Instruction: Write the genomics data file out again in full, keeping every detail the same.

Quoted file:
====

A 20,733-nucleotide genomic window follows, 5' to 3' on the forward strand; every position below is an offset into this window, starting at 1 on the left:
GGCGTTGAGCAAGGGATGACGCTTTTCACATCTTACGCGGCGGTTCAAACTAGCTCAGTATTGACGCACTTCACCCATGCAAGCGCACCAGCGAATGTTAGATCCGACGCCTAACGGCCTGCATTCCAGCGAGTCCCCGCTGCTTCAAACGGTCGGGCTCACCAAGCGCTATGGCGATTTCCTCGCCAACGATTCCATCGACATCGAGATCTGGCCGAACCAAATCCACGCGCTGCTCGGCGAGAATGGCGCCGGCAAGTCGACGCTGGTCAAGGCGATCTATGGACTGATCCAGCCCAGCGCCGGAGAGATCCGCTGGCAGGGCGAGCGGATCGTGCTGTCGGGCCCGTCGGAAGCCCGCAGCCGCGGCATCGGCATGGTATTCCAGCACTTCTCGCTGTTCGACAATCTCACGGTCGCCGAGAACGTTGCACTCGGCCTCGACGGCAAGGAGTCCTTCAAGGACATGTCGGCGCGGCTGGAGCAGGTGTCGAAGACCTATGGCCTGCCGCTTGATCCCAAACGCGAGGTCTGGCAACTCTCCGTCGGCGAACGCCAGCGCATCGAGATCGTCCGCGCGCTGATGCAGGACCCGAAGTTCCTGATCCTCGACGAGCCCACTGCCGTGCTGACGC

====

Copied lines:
A 20,733-nucleotide genomic window follows, 5' to 3' on the forward strand; every position below is an offset into this window, starting at 1 on the left:
GGCGTTGAGCAAGGGATGACGCTTTTCACATCTTACGCGGCGGTTCAAACTAGCTCAGTATTGACGCACTTCACCCATGCAAGCGCACCAGCGAATGTTAGATCCGACGCCTAACGGCCTGCATTCCAGCGAGTCCCCGCTGCTTCAAACGGTCGGGCTCACCAAGCGCTATGGCGATTTCCTCGCCAACGATTCCATCGACATCGAGATCTGGCCGAACCAAATCCACGCGCTGCTCGGCGAGAATGGCGCCGGCAAGTCGACGCTGGTCAAGGCGATCTATGGACTGATCCAGCCCAGCGCCGGAGAGATCCGCTGGCAGGGCGAGCGGATCGTGCTGTCGGGCCCGTCGGAAGCCCGCAGCCGCGGCATCGGCATGGTATTCCAGCACTTCTCGCTGTTCGACAATCTCACGGTCGCCGAGAACGTTGCACTCGGCCTCGACGGCAAGGAGTCCTTCAAGGACATGTCGGCGCGGCTGGAGCAGGTGTCGAAGACCTATGGCCTGCCGCTTGATCCCAAACGCGAGGTCTGGCAACTCTCCGTCGGCGAACGCCAGCGCATCGAGATCGTCCGCGCGCTGATGCAGGACCCGAAGTTCCTGATCCTCGACGAGCCCACTGCCGTGCTGACGC